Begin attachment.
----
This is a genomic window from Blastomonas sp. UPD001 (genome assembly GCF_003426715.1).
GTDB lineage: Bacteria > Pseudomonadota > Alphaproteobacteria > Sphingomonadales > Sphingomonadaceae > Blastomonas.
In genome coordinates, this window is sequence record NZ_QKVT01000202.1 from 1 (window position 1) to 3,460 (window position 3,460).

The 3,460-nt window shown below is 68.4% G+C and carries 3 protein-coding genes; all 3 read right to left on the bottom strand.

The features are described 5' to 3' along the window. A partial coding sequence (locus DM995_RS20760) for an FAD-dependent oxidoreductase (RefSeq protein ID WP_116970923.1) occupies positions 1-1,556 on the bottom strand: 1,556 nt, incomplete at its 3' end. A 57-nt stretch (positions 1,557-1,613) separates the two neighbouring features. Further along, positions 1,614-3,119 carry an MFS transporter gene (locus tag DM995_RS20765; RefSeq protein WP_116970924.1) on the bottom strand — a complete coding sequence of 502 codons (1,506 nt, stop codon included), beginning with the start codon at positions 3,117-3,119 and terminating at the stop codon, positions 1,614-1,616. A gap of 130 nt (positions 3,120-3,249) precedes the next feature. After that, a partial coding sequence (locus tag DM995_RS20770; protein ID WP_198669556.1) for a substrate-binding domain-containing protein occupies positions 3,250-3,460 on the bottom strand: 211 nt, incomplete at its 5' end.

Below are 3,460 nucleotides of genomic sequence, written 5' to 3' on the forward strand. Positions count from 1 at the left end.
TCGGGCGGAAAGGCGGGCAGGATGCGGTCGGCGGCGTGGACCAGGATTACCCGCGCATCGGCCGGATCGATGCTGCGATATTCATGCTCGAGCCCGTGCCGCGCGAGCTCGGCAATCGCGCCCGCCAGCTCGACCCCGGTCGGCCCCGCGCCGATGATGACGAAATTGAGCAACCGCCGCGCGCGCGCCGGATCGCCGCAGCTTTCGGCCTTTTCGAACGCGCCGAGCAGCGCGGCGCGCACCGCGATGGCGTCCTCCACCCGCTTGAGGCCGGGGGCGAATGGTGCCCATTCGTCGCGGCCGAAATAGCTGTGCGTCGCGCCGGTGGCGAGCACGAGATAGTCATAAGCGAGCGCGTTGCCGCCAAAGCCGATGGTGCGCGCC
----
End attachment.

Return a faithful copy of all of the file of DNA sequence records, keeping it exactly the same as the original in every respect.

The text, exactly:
This is a genomic window from Blastomonas sp. UPD001 (genome assembly GCF_003426715.1).
GTDB lineage: Bacteria > Pseudomonadota > Alphaproteobacteria > Sphingomonadales > Sphingomonadaceae > Blastomonas.
In genome coordinates, this window is sequence record NZ_QKVT01000202.1 from 1 (window position 1) to 3,460 (window position 3,460).

The 3,460-nt window shown below is 68.4% G+C and carries 3 protein-coding genes; all 3 read right to left on the bottom strand.

The features are described 5' to 3' along the window. A partial coding sequence (locus DM995_RS20760) for an FAD-dependent oxidoreductase (RefSeq protein ID WP_116970923.1) occupies positions 1-1,556 on the bottom strand: 1,556 nt, incomplete at its 3' end. A 57-nt stretch (positions 1,557-1,613) separates the two neighbouring features. Further along, positions 1,614-3,119 carry an MFS transporter gene (locus tag DM995_RS20765; RefSeq protein WP_116970924.1) on the bottom strand — a complete coding sequence of 502 codons (1,506 nt, stop codon included), beginning with the start codon at positions 3,117-3,119 and terminating at the stop codon, positions 1,614-1,616. A gap of 130 nt (positions 3,120-3,249) precedes the next feature. After that, a partial coding sequence (locus tag DM995_RS20770; protein ID WP_198669556.1) for a substrate-binding domain-containing protein occupies positions 3,250-3,460 on the bottom strand: 211 nt, incomplete at its 5' end.

Below are 3,460 nucleotides of genomic sequence, written 5' to 3' on the forward strand. Positions count from 1 at the left end.
TCGGGCGGAAAGGCGGGCAGGATGCGGTCGGCGGCGTGGACCAGGATTACCCGCGCATCGGCCGGATCGATGCTGCGATATTCATGCTCGAGCCCGTGCCGCGCGAGCTCGGCAATCGCGCCCGCCAGCTCGACCCCGGTCGGCCCCGCGCCGATGATGACGAAATTGAGCAACCGCCGCGCGCGCGCCGGATCGCCGCAGCTTTCGGCCTTTTCGAACGCGCCGAGCAGCGCGGCGCGCACCGCGATGGCGTCCTCCACCCGCTTGAGGCCGGGGGCGAATGGTGCCCATTCGTCGCGGCCGAAATAGCTGTGCGTCGCGCCGGTGGCGAGCACGAGATAGTCATAAGCGAGCGCGTTGCCGCCAAAGCCGATGGTGCGCGCC